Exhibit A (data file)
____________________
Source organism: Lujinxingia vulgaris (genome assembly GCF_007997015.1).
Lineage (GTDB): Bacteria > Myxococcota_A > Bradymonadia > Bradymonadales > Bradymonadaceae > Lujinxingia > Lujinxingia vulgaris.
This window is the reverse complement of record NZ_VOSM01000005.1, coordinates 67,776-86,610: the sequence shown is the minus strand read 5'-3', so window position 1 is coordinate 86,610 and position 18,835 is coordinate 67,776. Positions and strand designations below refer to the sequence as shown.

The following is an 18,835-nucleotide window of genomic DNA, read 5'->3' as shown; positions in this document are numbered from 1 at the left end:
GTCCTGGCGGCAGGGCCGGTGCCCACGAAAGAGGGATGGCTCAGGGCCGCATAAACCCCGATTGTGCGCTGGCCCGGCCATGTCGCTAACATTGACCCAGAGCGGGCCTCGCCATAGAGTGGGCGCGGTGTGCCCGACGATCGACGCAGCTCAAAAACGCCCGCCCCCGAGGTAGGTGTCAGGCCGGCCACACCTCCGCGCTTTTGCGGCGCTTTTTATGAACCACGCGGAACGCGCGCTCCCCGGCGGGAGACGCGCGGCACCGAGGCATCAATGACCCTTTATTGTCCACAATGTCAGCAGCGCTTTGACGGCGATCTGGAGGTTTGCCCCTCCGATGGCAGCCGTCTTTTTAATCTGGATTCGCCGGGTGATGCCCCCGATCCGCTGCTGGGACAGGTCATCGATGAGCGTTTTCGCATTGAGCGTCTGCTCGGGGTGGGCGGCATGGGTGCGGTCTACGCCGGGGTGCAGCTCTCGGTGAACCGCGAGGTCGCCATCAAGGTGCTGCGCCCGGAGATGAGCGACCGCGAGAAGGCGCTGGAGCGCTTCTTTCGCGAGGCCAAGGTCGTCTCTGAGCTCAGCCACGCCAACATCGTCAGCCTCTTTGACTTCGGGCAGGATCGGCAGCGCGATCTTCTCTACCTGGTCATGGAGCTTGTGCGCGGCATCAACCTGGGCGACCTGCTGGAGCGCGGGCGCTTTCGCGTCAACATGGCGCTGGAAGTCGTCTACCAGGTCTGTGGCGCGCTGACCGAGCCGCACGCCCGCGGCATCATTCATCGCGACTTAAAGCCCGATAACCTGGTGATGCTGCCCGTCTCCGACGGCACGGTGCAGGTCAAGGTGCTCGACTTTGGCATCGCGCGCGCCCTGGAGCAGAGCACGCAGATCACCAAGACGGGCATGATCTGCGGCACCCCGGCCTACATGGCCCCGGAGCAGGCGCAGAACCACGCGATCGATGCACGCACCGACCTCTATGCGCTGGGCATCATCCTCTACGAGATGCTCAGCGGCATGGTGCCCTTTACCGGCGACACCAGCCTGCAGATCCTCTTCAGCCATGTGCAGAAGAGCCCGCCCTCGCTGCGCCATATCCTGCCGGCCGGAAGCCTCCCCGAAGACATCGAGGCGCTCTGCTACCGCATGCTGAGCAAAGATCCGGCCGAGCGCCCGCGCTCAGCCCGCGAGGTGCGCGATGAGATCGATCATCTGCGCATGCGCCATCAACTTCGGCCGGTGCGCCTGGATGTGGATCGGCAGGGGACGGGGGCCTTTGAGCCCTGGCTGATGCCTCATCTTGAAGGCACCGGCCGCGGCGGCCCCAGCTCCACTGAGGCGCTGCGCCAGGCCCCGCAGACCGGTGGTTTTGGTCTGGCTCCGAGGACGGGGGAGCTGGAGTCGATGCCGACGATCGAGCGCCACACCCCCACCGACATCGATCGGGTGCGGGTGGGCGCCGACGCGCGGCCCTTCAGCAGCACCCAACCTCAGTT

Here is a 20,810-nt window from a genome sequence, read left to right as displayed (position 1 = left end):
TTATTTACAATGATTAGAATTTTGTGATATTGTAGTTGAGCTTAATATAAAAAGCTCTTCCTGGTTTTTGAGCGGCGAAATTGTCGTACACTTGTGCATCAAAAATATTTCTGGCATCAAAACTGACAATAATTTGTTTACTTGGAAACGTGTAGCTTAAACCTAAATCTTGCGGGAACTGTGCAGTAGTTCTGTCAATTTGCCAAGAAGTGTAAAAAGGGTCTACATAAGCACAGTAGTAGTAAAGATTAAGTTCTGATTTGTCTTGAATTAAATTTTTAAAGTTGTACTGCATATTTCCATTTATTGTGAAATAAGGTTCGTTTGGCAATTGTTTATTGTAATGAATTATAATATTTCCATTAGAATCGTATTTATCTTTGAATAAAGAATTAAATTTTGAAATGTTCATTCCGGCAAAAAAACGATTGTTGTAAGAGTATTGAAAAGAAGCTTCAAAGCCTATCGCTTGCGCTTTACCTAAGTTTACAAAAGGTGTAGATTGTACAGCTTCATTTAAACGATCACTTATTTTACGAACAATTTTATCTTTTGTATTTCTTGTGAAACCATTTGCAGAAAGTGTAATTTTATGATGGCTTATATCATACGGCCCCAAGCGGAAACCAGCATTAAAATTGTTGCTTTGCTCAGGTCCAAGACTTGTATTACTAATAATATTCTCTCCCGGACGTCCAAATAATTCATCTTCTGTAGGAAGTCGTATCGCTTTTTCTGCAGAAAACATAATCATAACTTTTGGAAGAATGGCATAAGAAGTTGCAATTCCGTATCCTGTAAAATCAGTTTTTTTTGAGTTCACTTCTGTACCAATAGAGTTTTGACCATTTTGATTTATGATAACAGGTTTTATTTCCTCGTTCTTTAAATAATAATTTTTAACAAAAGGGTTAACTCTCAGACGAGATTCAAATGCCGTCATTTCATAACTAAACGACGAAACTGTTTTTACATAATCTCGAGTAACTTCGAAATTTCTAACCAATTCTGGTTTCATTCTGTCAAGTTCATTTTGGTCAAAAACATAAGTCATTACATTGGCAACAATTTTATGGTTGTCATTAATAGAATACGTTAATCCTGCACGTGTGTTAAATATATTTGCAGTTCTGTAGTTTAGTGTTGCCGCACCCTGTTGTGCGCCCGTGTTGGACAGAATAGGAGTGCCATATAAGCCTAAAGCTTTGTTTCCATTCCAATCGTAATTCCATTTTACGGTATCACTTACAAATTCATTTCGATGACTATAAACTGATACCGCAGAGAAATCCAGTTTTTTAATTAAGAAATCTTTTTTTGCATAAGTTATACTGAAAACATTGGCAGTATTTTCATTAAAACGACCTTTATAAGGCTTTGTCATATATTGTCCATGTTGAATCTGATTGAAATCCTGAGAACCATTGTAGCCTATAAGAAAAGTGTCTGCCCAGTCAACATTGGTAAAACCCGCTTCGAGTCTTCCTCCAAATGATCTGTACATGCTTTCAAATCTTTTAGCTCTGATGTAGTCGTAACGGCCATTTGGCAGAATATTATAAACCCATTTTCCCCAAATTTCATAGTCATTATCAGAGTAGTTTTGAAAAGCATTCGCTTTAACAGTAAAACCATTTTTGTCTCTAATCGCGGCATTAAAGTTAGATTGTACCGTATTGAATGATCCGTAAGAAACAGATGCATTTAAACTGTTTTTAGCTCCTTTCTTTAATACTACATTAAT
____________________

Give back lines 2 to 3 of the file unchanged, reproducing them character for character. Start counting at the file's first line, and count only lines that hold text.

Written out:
Lineage (GTDB): Bacteria > Myxococcota_A > Bradymonadia > Bradymonadales > Bradymonadaceae > Lujinxingia > Lujinxingia vulgaris.
This window is the reverse complement of record NZ_VOSM01000005.1, coordinates 67,776-86,610: the sequence shown is the minus strand read 5'-3', so window position 1 is coordinate 86,610 and position 18,835 is coordinate 67,776. Positions and strand designations below refer to the sequence as shown.